Arsenal manager Wenger spoke to the media on Friday and said more can be done by UEFA and FIFA to combat doping in the game after an independent commission established by WADA claimed the IAAF Council must have known about the extent of drug tacking in Russian athletics.
Wenger has been outspoken about doping and football's governance of the issue, which he feels is a growing problem, since Dinamo Zagreb midfielder Arijan Ademi was banned for four years in November, after failing a drugs test after the club's 2-1 UEFA Champions League win over Arsenal two months earlier.
Reedie was quizzed on Wenger's suggestions on Friday that doping in football has not been properly examined and the Brit told Omnisport: "If he's talking about the elite level then the Football Associations in this country have a reasonably comprehensive anti-doping policy which is run by UK anti-doping – one of the top national anti-doping organisations in the world.
"Before the last World Cup in Brazil, FIFA tested every player who took part before the tournament started.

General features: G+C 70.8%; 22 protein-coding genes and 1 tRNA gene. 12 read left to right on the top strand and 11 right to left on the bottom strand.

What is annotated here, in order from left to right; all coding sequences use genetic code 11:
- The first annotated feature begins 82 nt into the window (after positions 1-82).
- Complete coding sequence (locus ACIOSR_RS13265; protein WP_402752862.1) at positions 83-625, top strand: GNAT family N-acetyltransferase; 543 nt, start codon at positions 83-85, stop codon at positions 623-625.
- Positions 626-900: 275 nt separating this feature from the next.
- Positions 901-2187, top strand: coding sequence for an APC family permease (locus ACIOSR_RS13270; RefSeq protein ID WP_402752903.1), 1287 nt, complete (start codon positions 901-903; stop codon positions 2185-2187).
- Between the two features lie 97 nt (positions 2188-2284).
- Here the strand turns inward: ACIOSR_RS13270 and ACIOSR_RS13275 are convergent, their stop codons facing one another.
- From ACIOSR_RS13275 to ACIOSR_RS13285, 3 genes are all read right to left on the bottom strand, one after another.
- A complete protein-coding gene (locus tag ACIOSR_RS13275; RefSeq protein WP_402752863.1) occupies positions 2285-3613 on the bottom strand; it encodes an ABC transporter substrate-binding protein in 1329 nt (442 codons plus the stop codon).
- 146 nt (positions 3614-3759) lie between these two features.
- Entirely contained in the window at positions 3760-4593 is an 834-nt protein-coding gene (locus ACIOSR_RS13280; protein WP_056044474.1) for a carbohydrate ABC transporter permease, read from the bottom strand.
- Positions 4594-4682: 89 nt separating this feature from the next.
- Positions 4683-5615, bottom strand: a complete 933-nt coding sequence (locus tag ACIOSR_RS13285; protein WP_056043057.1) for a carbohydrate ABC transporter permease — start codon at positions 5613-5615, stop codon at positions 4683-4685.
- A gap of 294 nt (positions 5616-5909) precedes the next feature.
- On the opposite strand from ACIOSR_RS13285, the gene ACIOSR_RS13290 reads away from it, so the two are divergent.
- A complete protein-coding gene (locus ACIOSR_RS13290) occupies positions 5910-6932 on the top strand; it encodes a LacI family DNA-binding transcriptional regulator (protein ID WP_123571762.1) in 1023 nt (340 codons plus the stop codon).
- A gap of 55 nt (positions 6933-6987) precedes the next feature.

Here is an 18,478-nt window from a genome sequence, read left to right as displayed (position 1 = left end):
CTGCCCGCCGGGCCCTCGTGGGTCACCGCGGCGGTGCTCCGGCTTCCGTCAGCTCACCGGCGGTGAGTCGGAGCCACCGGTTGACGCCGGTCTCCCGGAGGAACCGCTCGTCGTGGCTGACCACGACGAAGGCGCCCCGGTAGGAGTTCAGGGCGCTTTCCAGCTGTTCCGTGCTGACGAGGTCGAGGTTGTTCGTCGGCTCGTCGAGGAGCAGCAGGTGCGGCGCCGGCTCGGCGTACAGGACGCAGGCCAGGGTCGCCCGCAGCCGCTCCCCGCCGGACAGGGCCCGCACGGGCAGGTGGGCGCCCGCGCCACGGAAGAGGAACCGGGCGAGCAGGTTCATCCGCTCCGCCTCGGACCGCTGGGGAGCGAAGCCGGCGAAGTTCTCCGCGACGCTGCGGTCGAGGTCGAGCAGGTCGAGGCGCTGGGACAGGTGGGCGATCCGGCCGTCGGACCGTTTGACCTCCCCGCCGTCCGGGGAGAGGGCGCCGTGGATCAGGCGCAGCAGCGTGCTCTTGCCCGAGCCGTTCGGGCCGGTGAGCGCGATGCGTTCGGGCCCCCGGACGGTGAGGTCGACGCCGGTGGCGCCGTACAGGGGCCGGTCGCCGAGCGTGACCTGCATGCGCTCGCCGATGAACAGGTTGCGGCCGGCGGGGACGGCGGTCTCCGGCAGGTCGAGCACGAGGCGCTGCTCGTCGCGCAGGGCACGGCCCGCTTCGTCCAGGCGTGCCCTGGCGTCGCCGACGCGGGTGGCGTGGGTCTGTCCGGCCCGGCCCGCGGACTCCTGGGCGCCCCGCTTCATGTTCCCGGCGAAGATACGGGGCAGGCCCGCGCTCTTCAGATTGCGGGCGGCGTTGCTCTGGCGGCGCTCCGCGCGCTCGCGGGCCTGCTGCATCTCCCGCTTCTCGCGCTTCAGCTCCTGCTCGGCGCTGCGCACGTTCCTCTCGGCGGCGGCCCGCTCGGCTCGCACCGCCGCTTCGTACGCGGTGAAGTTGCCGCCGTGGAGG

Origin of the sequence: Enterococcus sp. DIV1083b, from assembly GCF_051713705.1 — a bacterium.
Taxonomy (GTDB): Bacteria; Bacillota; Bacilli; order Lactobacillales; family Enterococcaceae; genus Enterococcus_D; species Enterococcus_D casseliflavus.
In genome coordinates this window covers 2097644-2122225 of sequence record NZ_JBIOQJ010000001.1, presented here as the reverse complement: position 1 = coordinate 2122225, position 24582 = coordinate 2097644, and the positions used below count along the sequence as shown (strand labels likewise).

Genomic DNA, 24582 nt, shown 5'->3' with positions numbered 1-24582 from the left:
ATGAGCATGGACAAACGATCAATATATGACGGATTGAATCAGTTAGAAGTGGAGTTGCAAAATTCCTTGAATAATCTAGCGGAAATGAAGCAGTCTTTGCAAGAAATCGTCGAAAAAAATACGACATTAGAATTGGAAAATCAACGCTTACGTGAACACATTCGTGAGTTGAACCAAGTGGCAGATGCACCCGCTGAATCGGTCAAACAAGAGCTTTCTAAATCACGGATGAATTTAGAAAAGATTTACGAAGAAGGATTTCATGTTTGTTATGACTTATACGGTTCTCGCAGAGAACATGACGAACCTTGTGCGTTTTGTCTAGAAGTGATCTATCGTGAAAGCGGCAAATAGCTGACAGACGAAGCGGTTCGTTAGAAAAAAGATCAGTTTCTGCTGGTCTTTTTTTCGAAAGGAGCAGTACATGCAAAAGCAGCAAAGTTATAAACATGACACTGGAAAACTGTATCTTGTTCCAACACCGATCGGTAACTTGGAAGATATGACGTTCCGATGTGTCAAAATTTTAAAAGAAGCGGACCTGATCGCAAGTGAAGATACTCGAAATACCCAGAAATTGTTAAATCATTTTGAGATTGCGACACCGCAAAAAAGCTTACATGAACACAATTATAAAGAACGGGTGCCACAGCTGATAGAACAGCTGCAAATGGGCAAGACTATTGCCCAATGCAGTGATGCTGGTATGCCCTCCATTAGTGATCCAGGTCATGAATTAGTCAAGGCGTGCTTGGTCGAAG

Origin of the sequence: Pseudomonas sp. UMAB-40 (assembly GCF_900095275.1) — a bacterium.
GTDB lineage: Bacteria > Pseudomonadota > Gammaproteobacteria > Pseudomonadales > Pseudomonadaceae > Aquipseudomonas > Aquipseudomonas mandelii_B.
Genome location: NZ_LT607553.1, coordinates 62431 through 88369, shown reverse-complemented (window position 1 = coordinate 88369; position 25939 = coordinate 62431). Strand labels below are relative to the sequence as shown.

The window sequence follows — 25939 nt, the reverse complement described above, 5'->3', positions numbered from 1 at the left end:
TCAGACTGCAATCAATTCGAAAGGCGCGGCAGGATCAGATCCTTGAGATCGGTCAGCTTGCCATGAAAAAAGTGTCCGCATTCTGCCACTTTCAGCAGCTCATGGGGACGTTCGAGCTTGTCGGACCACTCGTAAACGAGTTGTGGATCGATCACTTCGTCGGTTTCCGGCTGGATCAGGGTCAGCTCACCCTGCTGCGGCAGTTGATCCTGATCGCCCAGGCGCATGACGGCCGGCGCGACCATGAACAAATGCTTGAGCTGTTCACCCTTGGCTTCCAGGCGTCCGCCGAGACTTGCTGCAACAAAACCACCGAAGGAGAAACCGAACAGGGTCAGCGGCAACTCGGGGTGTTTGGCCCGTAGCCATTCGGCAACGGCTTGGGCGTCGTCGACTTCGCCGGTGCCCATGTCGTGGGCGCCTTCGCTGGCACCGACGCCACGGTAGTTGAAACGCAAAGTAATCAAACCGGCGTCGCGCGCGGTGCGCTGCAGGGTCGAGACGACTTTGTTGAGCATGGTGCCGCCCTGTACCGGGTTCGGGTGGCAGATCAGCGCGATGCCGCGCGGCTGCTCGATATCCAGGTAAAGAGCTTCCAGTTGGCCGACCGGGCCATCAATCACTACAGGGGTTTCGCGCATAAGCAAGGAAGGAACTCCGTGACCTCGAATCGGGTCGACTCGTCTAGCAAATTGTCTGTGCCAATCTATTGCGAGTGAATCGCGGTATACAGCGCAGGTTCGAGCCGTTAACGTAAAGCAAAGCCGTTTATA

"They took all the appropriate samples and sent them to a laboratory in Switzerland and there were not positive samples.
"At the top end the statistics look as if they are acceptable. If there is a problem then I'm sure the football authorities would like to know where it is and the one thing that football has, which it should have no problems with, is money.
"So if there is an issue there it is clearly within football's abilities to deal with it because top countries will all have good national anti-doping organisations.
"It is in their interests and it's in football's interests that these players are tested, that there is proper education and that any problems are resolved."
Pushed on Wenger, who believes UEFA 'basically accept doping' after Dinamo's victory against Arsenal was not overturned despite Ademi's suspension, Reedie added: "There is a very good anti-doping programme run by UEFA, in which case Mr Wenger should probably be in touch with the top people at UEFA and say 'my belief is that there is a problem, what are you going to do about it?'. And they will go to the national associations.
"UEFA has a very good blood passport system, for example. This is something they take very seriously.
"It's easier for UEFA in a sense because they have competitions going on all the time, every year. Whereas FIFA has one big tournament, once every four years."